Sign In Forgot Password

The Priestly Blessing and the Road to Peace

Parashat Nasso - May 22, 2021

We are by no means an ascetic tradition. We embrace the material, with stacked bookshelves and multi-colored kippot. We revel in spiritual joy, with lavish meals, catchy tunes, and endless holidays and lifecycle events to encourage families to celebrate together.

Our reading today will end with a blessing we recite at the end of each prayer service.

יברכך ה׳ וישמרך

יאר ה׳ פניו אליך ויחונך

ישא ה׳ פניו אליך וישם לך שלום

May Adonai bless you and keep you. May Adonai’s face shine upon you, and may God grant you kindness. May Adonai’s face lift towards you, and may God grant you peace. 

Commentators throughout the centuries have seen this three-lined blessing as a progression. The first line - May God bless you and keep you - blesses us that we may receive all of our material needs and that no one shall take them away from us. The second line - May God’s face shine upon you, and may God grant you kindness - blesses us that we may merit spiritual fulfillment, God’s light and kindness in the form of knowledge of Torah - quite literally, enlightenment. And the third - may God’s face lift towards you, and may God grant you peace - blesses us that we may experience true safety and security. The blessing of material fulfillment leads to the blessing of spiritual fulfillment, which ultimately leads to the blessing of peace. 

The order and poetry here are crucial. 20th century Israeli commentator Nechama Leibowitz points out the number of words in each statement. Our blessing for material gains and protection comes first, with three words. Our blessing for spiritual fulfillment comes second, with five words. And our blessing for peace comes last, with seven words. Remember the significance of seven in the Jewish tradition - that number, seven, signifies wholeness, completeness.

Each statement in the Priestly Blessing builds on the former. One cannot achieve Torah learning without the basis of food, shelter, medicine, and the funds needed for books and supplies, or even, for supporting a synagogue like ours. As the Rabbis state, ein kemah, ein Torah - no bread, no Torah. We cannot study Torah when our attention is focused squarely on the basic needs of survival. We cannot study Torah if we don’t have the experiences of work, home, and life to guide our interpretation.

But the reverse is true in Mishnah Avot as well - אין תורה, אין קמח. Without Torah, there is no bread. Torah teaches us the backdrop of how to live successfully and gives us the tools of wisdom, community, and connection to God that can motivate us to keep working towards our well-being.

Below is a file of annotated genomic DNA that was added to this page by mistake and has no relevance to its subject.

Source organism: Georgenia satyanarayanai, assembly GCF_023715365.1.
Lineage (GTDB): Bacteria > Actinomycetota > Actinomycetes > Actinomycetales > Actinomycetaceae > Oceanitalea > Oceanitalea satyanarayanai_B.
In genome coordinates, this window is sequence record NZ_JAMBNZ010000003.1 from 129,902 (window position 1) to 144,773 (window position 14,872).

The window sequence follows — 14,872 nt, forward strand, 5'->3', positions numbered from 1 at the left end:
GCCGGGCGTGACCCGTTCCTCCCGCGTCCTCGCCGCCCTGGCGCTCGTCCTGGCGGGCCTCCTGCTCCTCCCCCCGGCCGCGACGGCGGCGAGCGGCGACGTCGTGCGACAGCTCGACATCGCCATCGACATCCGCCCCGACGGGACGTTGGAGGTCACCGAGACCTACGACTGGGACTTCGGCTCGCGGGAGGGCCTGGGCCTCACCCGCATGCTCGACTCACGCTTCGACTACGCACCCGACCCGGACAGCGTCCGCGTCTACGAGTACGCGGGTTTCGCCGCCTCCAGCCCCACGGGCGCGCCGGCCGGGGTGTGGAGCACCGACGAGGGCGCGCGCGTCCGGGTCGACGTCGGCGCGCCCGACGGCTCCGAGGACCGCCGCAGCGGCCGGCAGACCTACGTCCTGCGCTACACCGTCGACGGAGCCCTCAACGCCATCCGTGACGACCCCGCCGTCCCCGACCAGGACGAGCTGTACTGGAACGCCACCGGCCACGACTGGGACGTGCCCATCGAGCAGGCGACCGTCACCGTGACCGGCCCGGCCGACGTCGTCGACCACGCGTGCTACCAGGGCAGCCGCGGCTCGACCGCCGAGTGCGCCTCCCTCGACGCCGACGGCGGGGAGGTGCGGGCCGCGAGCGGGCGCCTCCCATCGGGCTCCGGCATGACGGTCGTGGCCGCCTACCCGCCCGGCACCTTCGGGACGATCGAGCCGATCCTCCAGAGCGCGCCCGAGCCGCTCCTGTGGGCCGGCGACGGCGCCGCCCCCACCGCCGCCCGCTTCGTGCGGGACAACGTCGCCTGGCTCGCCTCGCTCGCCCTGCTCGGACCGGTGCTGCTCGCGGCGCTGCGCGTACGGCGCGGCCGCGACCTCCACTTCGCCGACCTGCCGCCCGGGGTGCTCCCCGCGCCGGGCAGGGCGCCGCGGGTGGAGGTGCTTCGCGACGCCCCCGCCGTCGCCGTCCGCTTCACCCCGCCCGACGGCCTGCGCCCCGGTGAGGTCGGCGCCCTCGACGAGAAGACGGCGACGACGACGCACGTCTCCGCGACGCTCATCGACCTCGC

Without our physical well-being, without our spiritual well-being, and without the joy that comes from the interaction of both, we are unable to achieve the ultimate blessing of peace - that wholeness and completeness. When we feel safe and healthy, we are able to focus on learning. When we delve into our learning, we see different viewpoints. We come closer to building a community of understanding and safety, of both physical and spiritual peace. 

When we have what we need, when we let ourselves experience joy through the objects, the people, and the ideas we encounter, we give ourselves the fuel and energy we need to ensure comfort, health, and security for all those who live amongst us. And that - I believe - is the key to the peace for which we strive, that every single person has what they need. Without this kind of peace, we experience worry like what we felt the past two weeks - fear for the safety of our family, our friends, and us - the Jewish people.

We cannot feel guilt for the daily joy we experience, even from the material. That, too, can be Torah learning. But every day, we can ask ourselves how to pay that joy forward. For whom can we play our instruments, bake our brownies, or donate clothes that hold memories of years past? Who can we teach the lessons we’ve learned from the books piled on our shelves?

May we always have what we need. When we don’t, may we reach out to those who can help.

May we use our privilege of comfort towards coming closer to knowledge of God and the world God expects from us.

And may we have the strength and wisdom to - someday, yes someday - achieve peace among family and friends, among our community, and throughout the world.

Sun, October 2 2022 7 Tishrei 5783